The use of a new range of SDHI fungicides in Ireland has jumped, with the area of cereals treated with these sprays nearly doubling for harvest season 2012, a recent survey reported.
With several of these new fungicides being launched in the past two seasons, the survey said the area of cereals in the whole of Ireland treated rose sharply to an effective 255,000ha applied once with the fungicides.
These products, such as BASF’s Adexar, Syngenta’s Seguris and Bayer’s Aviator Xpro, are currently being used in four countries – Germany, Britain, Austria and Ireland – while Ireland has currently the largest portfolio.
The new SDHIs are slightly more expensive than other fungicides, but are claimed to be more effective and no disease resistance problems have been seen so far in Ireland.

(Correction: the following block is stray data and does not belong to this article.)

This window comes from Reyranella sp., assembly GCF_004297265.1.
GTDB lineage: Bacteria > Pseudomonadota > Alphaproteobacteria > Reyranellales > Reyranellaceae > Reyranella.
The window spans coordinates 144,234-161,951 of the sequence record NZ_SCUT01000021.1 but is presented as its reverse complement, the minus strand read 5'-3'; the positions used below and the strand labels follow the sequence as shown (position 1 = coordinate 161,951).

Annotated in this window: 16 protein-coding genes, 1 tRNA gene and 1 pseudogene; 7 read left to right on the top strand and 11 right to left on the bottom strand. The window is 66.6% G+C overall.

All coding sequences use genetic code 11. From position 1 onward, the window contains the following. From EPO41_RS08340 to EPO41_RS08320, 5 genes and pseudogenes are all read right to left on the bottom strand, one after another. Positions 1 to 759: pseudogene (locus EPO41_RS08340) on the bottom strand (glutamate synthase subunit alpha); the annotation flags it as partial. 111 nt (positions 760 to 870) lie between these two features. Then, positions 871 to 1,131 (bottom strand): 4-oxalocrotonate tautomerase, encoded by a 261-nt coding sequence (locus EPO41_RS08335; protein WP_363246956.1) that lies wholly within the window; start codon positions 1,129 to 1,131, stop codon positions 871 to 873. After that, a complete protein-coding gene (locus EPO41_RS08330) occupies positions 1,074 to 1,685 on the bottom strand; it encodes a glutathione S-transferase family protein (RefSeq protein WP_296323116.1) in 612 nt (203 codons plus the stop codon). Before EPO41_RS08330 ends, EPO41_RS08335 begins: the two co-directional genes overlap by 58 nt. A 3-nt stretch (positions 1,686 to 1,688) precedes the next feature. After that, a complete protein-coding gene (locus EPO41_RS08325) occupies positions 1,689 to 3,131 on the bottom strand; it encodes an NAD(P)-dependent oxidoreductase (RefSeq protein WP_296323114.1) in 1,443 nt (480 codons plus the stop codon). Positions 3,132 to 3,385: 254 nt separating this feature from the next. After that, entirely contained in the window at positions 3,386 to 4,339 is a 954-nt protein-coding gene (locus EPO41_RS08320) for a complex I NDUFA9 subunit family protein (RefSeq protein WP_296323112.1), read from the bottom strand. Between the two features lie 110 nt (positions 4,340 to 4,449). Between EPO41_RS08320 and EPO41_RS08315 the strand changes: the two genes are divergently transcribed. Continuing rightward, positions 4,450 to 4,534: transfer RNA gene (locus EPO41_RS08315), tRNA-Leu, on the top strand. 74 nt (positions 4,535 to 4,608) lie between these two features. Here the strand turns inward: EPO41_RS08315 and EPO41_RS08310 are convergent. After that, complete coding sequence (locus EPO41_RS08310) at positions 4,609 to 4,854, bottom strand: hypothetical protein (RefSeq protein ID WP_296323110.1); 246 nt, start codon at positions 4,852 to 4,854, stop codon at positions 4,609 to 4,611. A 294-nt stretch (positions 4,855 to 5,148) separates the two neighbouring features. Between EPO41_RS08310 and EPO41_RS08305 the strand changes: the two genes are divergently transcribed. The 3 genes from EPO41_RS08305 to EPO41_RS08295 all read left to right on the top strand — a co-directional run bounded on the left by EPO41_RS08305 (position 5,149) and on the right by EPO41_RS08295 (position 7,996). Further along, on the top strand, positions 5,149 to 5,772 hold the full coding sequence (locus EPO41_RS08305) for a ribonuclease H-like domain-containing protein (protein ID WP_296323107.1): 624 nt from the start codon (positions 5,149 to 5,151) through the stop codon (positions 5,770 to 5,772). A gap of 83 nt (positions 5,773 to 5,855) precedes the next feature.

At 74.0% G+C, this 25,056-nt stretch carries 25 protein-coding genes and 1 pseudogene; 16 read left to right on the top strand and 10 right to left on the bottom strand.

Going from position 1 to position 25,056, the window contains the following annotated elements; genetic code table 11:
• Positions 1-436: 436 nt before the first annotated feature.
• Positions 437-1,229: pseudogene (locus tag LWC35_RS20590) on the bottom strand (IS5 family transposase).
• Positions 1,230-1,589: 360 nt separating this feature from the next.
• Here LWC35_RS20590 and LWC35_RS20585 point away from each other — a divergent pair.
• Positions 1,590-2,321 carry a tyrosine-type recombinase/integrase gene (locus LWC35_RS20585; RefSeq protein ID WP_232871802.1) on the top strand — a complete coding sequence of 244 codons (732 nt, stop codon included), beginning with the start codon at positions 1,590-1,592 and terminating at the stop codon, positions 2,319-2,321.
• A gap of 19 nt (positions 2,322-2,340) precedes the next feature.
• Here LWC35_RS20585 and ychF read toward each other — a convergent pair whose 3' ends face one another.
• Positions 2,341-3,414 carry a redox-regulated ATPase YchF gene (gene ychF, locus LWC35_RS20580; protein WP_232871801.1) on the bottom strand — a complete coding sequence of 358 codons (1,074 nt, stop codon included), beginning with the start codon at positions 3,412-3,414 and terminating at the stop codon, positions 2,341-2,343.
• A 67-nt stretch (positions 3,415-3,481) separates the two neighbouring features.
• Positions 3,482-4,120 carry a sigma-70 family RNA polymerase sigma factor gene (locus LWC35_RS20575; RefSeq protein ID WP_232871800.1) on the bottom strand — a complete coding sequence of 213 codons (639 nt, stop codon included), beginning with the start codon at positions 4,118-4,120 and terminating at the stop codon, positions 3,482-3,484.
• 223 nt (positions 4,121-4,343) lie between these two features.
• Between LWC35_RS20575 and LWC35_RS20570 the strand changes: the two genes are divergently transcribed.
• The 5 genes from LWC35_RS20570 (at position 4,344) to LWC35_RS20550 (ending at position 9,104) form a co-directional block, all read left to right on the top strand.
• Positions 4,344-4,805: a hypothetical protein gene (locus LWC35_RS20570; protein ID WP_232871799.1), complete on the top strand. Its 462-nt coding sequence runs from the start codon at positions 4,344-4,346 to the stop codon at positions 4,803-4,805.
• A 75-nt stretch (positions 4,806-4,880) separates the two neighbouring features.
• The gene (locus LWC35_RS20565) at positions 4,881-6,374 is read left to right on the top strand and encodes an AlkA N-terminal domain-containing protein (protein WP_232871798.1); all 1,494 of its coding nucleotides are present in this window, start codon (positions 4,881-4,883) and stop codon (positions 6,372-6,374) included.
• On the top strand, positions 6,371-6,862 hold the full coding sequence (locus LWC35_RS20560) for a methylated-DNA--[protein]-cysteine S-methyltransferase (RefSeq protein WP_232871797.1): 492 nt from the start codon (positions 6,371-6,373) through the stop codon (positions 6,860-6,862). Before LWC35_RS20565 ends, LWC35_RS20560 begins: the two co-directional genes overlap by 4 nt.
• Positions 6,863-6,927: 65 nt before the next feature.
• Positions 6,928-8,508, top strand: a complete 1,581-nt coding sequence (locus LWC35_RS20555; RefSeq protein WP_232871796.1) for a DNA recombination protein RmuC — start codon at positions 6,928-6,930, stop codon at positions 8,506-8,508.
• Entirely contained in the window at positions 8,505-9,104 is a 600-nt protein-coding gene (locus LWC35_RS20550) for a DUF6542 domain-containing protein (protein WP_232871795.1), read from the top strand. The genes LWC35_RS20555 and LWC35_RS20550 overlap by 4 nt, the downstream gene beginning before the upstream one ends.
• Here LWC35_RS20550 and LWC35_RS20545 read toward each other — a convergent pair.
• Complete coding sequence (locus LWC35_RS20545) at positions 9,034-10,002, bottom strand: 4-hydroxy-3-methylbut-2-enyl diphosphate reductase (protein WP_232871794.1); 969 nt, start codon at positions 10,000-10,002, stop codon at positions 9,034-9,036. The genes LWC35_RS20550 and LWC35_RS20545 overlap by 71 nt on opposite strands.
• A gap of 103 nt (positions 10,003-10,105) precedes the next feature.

They have taken a 17% share of the cereal fungicide sector in Ireland compared with 13% in Britain, but this is below the 25% share in Germany and 39% in Austria, according to the survey of 400 Irish farmers by researcher Kleffmann Group, working with Independent Business Resource (IBR).
Roger Pratchett, director of IBR, said he will be monitoring to see how these SDHIs, and other new SDHIs expected to be launched this year, fare in the current season.
“With such a dreadful start to the season, crops will be stressed and susceptible to disease so there will be a need to support them throughout the season,” he said.
The survey added that the number of fungicides treatments applied in winter wheat in Ireland rose to 3.49 in 2012 compared with 3.31 in 2011, while those on spring barley fell to 1.90 from 2.02.